Review of Golf de Vidauban (Prince de Provence)
In every country there is a collection of golf courses that remain elusive and sadly out-of-reach, unless you happen to have a well-connected friend, know a member or have incredibly deep pockets.
Within the UK, this includes the likes of Swinley Forest, Queenswood, Loch Lomond, Wentworth. In the US you have the likes of Augusta, Cypress Point, Pine Valley etc. In France these include Morfontaine near Paris and Les Bordes along the Loire Valley. There are others but none share the same prestige as these two.
Except for one.
In the heart of the French Riviera, otherwise known as the Cote d’Azur, and an hour’s drive from Cannes, is the uber-exclusive Golf de Vidauban, also known as ‘Le Prince de Provence’…I’ll save you the translation on that.
It is a course wrapped in mystery and intrigue although sadly, less for the quality of the course but the number of court cases that have been brought against the club. That said, the evolution of Vidauban is entwined with that of the Trent Jones’, specifically Robert Trent Jones Sr and his son, who in the 70s bought 2,500 acres of land and had bold ambitions of building a number of courses, hosting great tournaments and erecting numerous exclusive villas.
Aside from the course that is there today, none of the rest came to fruition. To cut a long story short, there were decades of legal and planning issues nearly bankrupting Trent Jones, to the degree that there is not an ‘official’ clubhouse onsite.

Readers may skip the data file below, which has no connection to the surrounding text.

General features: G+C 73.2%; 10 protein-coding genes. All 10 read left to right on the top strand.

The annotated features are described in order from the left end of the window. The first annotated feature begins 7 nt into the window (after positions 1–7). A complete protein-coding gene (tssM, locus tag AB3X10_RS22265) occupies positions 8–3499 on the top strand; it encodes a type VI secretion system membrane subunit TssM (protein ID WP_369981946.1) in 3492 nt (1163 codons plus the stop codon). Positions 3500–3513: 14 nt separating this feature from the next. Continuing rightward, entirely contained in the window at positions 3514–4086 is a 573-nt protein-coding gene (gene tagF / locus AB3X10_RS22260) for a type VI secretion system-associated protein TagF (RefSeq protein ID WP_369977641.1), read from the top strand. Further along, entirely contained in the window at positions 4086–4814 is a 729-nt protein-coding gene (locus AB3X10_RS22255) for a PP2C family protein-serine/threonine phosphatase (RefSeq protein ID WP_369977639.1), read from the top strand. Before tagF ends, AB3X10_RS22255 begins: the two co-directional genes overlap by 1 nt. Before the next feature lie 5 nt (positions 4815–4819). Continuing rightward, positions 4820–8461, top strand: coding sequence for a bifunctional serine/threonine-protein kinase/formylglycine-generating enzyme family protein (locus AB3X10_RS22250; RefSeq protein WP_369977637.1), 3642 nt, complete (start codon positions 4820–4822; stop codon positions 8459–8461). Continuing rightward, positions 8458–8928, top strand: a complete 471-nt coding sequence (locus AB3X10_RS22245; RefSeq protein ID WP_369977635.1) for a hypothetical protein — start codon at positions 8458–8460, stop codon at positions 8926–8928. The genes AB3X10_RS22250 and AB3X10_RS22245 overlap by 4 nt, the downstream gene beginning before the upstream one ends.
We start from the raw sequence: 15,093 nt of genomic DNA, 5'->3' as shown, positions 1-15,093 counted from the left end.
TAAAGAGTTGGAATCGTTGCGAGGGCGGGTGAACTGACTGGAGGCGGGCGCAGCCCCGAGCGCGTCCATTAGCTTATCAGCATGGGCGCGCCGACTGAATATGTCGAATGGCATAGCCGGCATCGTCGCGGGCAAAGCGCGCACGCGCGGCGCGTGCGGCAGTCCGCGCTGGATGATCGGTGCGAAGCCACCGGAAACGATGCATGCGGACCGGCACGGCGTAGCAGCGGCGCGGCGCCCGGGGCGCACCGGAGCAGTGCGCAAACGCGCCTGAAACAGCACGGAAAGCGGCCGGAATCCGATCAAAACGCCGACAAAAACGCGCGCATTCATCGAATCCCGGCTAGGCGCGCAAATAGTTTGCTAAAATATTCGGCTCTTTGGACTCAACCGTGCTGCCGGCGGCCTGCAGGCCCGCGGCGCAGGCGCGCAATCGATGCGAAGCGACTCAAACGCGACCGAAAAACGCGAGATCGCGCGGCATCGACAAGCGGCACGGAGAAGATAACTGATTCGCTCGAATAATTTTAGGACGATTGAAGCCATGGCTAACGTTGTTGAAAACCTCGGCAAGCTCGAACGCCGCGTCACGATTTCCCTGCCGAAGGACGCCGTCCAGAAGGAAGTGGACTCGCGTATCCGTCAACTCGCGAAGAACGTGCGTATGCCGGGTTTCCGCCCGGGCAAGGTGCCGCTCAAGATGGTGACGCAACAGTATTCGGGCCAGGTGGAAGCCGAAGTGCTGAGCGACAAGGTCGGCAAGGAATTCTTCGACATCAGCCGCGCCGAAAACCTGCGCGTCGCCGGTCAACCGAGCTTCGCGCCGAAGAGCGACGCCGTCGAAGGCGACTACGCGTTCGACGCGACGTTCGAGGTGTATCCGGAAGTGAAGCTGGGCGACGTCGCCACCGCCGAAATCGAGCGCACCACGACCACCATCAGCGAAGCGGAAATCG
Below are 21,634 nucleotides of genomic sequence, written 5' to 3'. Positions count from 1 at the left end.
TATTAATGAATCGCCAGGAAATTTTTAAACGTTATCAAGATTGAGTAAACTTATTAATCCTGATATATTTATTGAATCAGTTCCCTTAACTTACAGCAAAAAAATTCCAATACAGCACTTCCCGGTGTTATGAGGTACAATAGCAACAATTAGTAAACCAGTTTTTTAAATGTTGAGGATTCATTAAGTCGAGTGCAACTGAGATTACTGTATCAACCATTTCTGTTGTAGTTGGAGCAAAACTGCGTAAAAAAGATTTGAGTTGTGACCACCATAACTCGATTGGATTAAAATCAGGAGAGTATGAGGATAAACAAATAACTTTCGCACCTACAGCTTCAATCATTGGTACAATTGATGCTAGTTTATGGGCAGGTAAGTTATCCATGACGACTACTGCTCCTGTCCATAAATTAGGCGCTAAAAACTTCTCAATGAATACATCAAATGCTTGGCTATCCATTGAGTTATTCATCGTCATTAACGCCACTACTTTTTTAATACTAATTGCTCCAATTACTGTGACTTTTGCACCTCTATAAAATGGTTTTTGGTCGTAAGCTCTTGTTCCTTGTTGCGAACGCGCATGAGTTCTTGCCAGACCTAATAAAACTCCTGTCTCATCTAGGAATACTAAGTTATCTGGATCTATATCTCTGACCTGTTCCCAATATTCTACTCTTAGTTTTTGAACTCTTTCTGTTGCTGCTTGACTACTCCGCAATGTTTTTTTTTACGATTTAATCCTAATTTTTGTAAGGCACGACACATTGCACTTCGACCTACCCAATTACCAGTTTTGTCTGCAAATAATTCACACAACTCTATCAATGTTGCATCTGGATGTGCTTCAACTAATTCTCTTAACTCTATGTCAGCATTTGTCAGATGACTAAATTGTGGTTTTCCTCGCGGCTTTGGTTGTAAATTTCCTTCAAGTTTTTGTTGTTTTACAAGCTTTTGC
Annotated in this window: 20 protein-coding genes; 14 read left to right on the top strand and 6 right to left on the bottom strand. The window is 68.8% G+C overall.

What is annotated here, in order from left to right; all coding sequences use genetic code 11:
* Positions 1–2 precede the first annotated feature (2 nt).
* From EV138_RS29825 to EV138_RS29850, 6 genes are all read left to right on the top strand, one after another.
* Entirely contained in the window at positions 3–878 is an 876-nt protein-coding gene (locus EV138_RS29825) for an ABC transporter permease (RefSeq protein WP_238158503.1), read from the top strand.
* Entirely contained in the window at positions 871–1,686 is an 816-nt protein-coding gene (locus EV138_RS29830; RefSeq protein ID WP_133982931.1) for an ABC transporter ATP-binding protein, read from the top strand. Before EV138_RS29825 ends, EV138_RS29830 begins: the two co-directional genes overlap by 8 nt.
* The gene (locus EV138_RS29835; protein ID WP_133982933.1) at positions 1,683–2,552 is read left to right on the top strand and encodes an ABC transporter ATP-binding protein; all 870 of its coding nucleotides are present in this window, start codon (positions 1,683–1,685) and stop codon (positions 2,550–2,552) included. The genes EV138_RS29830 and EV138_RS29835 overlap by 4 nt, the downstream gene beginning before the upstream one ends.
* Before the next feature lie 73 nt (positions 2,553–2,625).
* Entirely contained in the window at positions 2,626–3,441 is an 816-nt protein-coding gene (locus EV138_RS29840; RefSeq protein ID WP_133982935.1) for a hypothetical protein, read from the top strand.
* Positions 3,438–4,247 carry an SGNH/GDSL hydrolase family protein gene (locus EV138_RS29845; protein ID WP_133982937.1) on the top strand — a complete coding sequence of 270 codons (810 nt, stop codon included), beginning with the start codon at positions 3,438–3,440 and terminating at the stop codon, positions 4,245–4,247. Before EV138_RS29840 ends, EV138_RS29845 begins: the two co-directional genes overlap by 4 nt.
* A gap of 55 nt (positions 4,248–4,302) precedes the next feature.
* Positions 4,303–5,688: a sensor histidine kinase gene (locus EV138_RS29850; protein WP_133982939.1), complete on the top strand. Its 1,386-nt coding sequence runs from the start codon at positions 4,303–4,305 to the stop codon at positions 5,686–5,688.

Many years later and legal challenges now well in the past, the club is home to a small collection of members who essentially play millionaire’s golf whenever they play, as the likelihood is, there will be no one else there.
So to the golf course. I was lucky enough to receive an invite to play here back in March 2018 and it is an experience I will never forget. My colleague and I were the only two people onsite, aside from the person who welcomed us working in the clubhouse.
Before even getting to the first tee, we were taken away by the views over the rolling Provencal hills from the range tees. And it is this stunning panorama you enjoy from pretty much every hole. Simply put, the course is outstanding and without a shadow of doubt, one of the greatest golf courses not just in Europe, but globally.
The course design is simply genius. Every hole has been meticulously crafted using the local landscape to great effect. In fact when playing the course I couldn’t help but think I was playing on the Algarve, with the pine trees, dramatic barren wasteland lining fairways, it really was unique and nothing like other French golf courses I’d experienced.
There are too many great holes to list here. The first is a relatively gentle opener albeit with a strategically placed pine tree to stop the tiger line approach. The second hole is sublime. A significant carry over wasteland to a fairway which veers left to right again with strategically placed pines and a sizeable bunker penalising the tiger line.
The fourth hole is a fantastic par 3 over water flanked by bunkers, with sensational views across the Provencal landscape. The sixth hole is stunning, the seventh has a tricky tee shot followed by attacking a green over water. The tenth looks tight from the tee, but is deceptively open. I could go on and on. The one consistent theme is just how exceptional each of these holes are with no abating on the back nine.
Robert Trent Jones may not have built the multiple golf courses and hosted the fifth major here, but by god has he designed a masterpiece. The massive shame is how few people will get to enjoy the course.